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Despite Economic Troubles, Public Remains Committed to Manufacturing Sector

September 14, 2011

Most American (86 percent of survey respondents) believe manufacturing is "either important" or "very important" to our national economy, according to a new survey from the Manufacturing Institute and Deloitte. Topped only by the energy industry, manufacturing finished as the second most important industry to the national economy. Manufacturing also was the preferred industry for regional job creation through the establishment of a new manufacturing facility—ahead of energy production facilities, technology development centers, retail centers, banks or other financial institutions, and a host of other facility types. The report also found that Americans believe the U.S manufacturing sector has several competitive advantages upon which to build including:

  • The availability and use of technology;
  • Domestic R&D capabilities;
  • A skilled and productive workforce; and,
  • Domestic natural resources and infrastructure.

Americans, however, do not show significant confidence in the sector's long-term health. Fifty-five percent of respondents believe that manufacturing will weaken over the longer term. According to the report, the perceived lack of three factors (i.e., a competitiveness strategy, business policies and overall leadership) drag down the otherwise positive views of and strong support for manufacturing in this country. Respondents also believe that high healthcare costs, high energy costs, and a domestic education system in need of reform are challenges that must be addressed to create a more competitive manufacturing sector.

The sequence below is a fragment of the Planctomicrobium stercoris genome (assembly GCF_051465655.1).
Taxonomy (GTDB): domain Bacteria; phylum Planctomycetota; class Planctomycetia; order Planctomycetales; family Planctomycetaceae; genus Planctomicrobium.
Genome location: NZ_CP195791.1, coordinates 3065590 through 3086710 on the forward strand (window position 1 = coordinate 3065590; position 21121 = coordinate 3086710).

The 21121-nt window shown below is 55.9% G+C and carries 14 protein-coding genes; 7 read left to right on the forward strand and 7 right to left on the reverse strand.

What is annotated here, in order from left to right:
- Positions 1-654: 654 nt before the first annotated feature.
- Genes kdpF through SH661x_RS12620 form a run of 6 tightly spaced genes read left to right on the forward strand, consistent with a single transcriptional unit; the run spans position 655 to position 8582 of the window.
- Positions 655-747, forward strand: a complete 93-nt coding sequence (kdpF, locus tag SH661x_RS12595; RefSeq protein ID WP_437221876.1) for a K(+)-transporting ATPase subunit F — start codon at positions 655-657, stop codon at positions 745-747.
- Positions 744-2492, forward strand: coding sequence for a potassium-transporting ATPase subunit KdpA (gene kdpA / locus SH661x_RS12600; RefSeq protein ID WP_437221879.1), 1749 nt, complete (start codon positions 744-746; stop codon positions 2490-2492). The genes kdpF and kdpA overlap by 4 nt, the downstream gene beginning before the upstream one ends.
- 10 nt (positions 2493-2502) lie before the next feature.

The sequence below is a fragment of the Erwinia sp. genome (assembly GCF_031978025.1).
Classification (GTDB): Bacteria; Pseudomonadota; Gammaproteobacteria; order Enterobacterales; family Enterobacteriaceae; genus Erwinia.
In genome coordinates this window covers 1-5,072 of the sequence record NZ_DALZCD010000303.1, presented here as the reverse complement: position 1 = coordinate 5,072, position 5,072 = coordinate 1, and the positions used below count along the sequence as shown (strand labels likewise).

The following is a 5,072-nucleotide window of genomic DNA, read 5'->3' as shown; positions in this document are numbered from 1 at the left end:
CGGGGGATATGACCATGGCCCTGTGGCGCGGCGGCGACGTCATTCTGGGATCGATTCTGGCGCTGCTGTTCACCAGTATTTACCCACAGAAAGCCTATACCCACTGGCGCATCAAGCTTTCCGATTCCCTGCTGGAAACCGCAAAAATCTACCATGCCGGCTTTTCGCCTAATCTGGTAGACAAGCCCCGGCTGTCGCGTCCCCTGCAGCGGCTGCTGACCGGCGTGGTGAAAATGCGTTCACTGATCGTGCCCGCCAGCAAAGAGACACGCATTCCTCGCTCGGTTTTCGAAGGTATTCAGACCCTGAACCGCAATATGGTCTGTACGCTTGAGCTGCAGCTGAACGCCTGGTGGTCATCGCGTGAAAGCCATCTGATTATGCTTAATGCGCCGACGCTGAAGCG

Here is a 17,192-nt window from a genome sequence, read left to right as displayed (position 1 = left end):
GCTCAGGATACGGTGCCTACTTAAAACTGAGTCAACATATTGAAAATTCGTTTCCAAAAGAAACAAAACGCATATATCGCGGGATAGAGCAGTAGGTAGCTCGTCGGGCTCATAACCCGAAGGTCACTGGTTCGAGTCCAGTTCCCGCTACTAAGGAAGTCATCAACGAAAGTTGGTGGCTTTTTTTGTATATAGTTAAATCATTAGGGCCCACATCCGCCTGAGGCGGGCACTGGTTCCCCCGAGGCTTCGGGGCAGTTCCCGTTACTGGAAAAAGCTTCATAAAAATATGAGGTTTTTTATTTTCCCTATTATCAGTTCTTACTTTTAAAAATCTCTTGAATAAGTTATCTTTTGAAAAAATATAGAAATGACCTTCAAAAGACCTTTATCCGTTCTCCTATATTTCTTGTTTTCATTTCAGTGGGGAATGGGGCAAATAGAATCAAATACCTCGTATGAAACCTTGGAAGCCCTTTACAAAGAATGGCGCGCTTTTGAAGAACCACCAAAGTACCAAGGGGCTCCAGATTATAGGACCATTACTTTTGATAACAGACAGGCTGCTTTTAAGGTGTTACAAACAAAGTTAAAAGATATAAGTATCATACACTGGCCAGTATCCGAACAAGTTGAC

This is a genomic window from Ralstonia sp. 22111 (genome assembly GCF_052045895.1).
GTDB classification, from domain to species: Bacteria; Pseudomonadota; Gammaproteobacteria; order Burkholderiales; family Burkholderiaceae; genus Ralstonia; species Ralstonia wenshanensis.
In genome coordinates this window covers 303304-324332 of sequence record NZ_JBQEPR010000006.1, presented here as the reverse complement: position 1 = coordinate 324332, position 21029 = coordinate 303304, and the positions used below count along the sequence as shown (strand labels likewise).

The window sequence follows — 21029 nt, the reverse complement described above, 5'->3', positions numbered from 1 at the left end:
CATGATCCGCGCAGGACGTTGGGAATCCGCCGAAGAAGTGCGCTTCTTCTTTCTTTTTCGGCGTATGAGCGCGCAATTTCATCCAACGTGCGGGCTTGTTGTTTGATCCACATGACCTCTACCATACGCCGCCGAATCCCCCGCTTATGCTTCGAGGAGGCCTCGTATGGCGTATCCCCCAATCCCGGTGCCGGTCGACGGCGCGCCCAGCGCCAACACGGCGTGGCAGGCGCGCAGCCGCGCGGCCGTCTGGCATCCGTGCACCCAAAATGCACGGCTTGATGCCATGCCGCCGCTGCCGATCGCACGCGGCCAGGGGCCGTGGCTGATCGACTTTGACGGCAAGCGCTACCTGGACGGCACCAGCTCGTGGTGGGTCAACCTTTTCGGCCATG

To resolve the factors weakening the manufacturing industry, Americans contend that policymakers must adopt stronger policies to support domestic manufactures. However, they are divided on the right approach. Many respondents believe that tax policy is an important tool to enhance U.S. manufacturing competitiveness with 69 percent of respondents "agree" or "strongly agree" that tax cuts for businesses and individuals create jobs and 65 percent of respondents "agree" or "strongly agree" that tax incentives for manufacturing in the U.S. enhances competitiveness. The report was written using survey data from 1,000 people from across the country. Read the report...

manufacturing, policy recommendations